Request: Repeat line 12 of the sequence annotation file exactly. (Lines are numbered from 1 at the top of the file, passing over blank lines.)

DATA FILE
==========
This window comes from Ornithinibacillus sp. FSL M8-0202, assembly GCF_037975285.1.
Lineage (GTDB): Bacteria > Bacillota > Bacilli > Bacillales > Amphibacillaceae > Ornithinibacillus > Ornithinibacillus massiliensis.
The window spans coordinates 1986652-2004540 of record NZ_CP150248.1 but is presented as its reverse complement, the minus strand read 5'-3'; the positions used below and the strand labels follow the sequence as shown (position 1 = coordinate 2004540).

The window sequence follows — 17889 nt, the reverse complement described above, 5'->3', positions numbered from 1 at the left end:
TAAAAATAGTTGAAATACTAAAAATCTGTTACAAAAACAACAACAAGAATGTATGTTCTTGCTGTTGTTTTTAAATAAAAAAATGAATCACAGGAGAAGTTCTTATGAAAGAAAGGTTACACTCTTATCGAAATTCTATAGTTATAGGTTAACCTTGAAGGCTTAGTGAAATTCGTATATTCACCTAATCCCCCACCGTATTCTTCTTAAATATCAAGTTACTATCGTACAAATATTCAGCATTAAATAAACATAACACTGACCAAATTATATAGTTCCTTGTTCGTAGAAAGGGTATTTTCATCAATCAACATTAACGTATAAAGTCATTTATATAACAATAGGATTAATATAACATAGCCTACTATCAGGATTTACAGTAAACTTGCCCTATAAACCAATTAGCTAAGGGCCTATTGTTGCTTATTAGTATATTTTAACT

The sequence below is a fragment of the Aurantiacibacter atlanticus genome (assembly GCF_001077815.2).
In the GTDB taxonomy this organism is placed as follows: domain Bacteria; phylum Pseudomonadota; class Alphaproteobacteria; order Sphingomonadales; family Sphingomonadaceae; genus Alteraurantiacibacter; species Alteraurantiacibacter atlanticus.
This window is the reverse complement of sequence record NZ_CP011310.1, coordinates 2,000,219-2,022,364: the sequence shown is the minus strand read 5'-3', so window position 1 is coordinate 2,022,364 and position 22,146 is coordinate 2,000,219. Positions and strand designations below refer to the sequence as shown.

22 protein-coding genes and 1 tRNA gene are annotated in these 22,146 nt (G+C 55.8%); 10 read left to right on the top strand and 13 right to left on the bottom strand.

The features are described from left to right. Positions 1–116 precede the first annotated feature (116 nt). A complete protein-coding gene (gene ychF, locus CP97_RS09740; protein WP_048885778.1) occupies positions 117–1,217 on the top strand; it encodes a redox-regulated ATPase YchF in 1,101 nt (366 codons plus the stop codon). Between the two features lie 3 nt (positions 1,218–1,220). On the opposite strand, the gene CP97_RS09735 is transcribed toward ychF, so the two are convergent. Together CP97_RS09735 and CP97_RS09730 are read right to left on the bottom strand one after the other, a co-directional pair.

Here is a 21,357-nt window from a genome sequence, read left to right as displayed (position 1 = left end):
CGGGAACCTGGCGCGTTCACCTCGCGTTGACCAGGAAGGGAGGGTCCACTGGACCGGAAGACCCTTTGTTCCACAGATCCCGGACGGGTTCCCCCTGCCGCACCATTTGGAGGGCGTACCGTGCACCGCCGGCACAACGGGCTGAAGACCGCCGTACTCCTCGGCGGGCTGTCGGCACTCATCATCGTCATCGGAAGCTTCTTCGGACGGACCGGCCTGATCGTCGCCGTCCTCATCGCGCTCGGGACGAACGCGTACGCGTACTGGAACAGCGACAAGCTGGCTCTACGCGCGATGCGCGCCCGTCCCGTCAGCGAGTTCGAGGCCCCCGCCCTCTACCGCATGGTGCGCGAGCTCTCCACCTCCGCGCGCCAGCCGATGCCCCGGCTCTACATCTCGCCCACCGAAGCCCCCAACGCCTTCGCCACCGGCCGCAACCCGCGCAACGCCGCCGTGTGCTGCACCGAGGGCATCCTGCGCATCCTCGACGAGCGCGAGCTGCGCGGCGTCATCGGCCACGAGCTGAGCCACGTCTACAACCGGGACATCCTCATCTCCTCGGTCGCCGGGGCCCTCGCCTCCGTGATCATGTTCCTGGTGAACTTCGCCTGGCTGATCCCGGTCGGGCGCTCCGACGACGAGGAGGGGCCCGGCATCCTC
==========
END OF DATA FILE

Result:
CGGGAACCTGGCGCGTTCACCTCGCGTTGACCAGGAAGGGAGGGTCCACTGGACCGGAAGACCCTTTGTTCCACAGATCCCGGACGGGTTCCCCCTGCCGCACCATTTGGAGGGCGTACCGTGCACCGCCGGCACAACGGGCTGAAGACCGCCGTACTCCTCGGCGGGCTGTCGGCACTCATCATCGTCATCGGAAGCTTCTTCGGACGGACCGGCCTGATCGTCGCCGTCCTCATCGCGCTCGGGACGAACGCGTACGCGTACTGGAACAGCGACAAGCTGGCTCTACGCGCGATGCGCGCCCGTCCCGTCAGCGAGTTCGAGGCCCCCGCCCTCTACCGCATGGTGCGCGAGCTCTCCACCTCCGCGCGCCAGCCGATGCCCCGGCTCTACATCTCGCCCACCGAAGCCCCCAACGCCTTCGCCACCGGCCGCAACCCGCGCAACGCCGCCGTGTGCTGCACCGAGGGCATCCTGCGCATCCTCGACGAGCGCGAGCTGCGCGGCGTCATCGGCCACGAGCTGAGCCACGTCTACAACCGGGACATCCTCATCTCCTCGGTCGCCGGGGCCCTCGCCTCCGTGATCATGTTCCTGGTGAACTTCGCCTGGCTGATCCCGGTCGGGCGCTCCGACGACGAGGAGGGGCCCGGCATCCTC